A bicyclist wears a mask made from a bandana while riding near Back Cove in Portland on Monday  Brianna Soukup/Staff Photographer

The City of Portland is closing two parking lots adjacent to the popular Back Cove Trail Tuesday to cut down on the number of people using the 3.6-mile path around the cove amid the coronavirus outbreak.

People can still use the trail for running and walking, but parking will not be allowed at the lots that provide easy access to it. Those lots are on Preble Street Extension, across the street from the Hannaford supermarket, and at Payson Park, near Tukey’s Bridge.

City officials said they hope to reduce the spread of the coronavirus by dissuading large groups of people from exercising in a relatively tight space typically used by runners, walkers, bikers and dog walkers.

“The City of Portland is closing all parking lots associated with the Back Cove Trail due to the high usage of the trail and overcrowding concerns in light of the State of Maine and the City’s Stay at Home emergency orders requiring that individuals stay at home, implement social distancing measures and limit gatherings and groups of people,” the city said in a statement Monday afternoon.

The parking lots will close Tuesday at 8 a.m. and will remain closed for the duration of the COVID-19 emergency.

Michael Dansky, who lives on Arlington Street directly above the Back Cove Trail, said the city needed to take steps to reduce traffic on it.

“In the last two days, we have seen hundreds of people if not more than that walking the streets, riding bikes, running, etc. Less than 10 percent have a face covering. I am being charitable here. It’s really less than 1 percent,” Dansky said in an email sent to the Press Herald on Monday. “The worst are the runners. Huffing and puffing and they run right by people without moving over and narry a one with a face covering. People are not social distancing.”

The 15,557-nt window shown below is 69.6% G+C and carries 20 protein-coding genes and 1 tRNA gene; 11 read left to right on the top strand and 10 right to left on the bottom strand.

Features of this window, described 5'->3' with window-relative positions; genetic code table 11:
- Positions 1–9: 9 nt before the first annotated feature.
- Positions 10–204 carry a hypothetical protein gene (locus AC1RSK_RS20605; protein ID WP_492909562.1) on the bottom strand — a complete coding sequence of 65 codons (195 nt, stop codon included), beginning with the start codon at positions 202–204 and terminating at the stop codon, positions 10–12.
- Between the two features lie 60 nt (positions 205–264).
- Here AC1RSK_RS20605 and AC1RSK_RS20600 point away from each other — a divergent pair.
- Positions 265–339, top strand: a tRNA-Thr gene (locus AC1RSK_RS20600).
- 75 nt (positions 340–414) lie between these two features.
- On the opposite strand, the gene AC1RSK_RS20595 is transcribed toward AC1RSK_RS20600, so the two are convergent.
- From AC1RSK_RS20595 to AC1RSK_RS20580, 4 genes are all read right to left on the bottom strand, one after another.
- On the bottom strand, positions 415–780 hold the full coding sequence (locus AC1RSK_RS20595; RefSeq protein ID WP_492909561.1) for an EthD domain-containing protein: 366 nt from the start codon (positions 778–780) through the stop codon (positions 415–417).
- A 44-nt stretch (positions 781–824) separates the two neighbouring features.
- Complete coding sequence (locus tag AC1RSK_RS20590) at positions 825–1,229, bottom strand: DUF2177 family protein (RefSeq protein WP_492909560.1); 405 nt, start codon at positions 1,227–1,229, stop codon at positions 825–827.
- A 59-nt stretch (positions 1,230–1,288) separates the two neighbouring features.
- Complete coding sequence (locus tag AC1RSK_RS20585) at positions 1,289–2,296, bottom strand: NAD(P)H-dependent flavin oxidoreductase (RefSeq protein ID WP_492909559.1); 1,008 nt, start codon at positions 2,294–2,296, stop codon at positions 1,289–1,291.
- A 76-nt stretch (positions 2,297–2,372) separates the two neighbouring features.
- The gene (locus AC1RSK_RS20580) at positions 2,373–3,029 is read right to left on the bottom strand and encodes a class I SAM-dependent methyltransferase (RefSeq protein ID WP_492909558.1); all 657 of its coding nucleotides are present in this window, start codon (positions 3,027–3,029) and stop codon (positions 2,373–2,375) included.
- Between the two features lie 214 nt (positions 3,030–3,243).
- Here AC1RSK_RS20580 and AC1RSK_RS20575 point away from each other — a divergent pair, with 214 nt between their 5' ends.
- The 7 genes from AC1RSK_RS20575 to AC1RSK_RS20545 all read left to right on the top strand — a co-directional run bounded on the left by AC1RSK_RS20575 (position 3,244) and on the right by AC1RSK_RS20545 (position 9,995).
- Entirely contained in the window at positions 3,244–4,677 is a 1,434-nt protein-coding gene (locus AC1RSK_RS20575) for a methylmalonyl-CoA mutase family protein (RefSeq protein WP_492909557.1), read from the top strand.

In its statement, the city says that while outdoor exercise is allowed under the stay at home emergency orders, it is recommending that people “not drive far (or at all) to undertake such activities.” The city says more than 90 percent of its residents live within a 10-minute walk of one of Portland’s many open spaces and trails.

“The city recommends that individuals access one of these available parks, trails and open spaces within walking distance of their homes, and also reminds everyone to keep a six-foot distance from others while utilizing those spaces,” the statement reads.

Back Cove Trail is one of Portland’s oldest and most popular trails, according to Portland Trails, a nonprofit urban land trust. There are benches and two water fountains along the trail.

The trail’s surface is mostly stone dust with some paved segments, and it connects to the Bayside neighborhood and the Eastern Promenade Trail under Tukey’s Bridge. The city owns and maintains the trail, which runs along Baxter Boulevard.

For Portland residents looking for a place to exercise the city issued a map Monday with real time information that shows the status of Parks and Recreation facilities and open spaces and how they have been impacted by the coronavirus outbreak.

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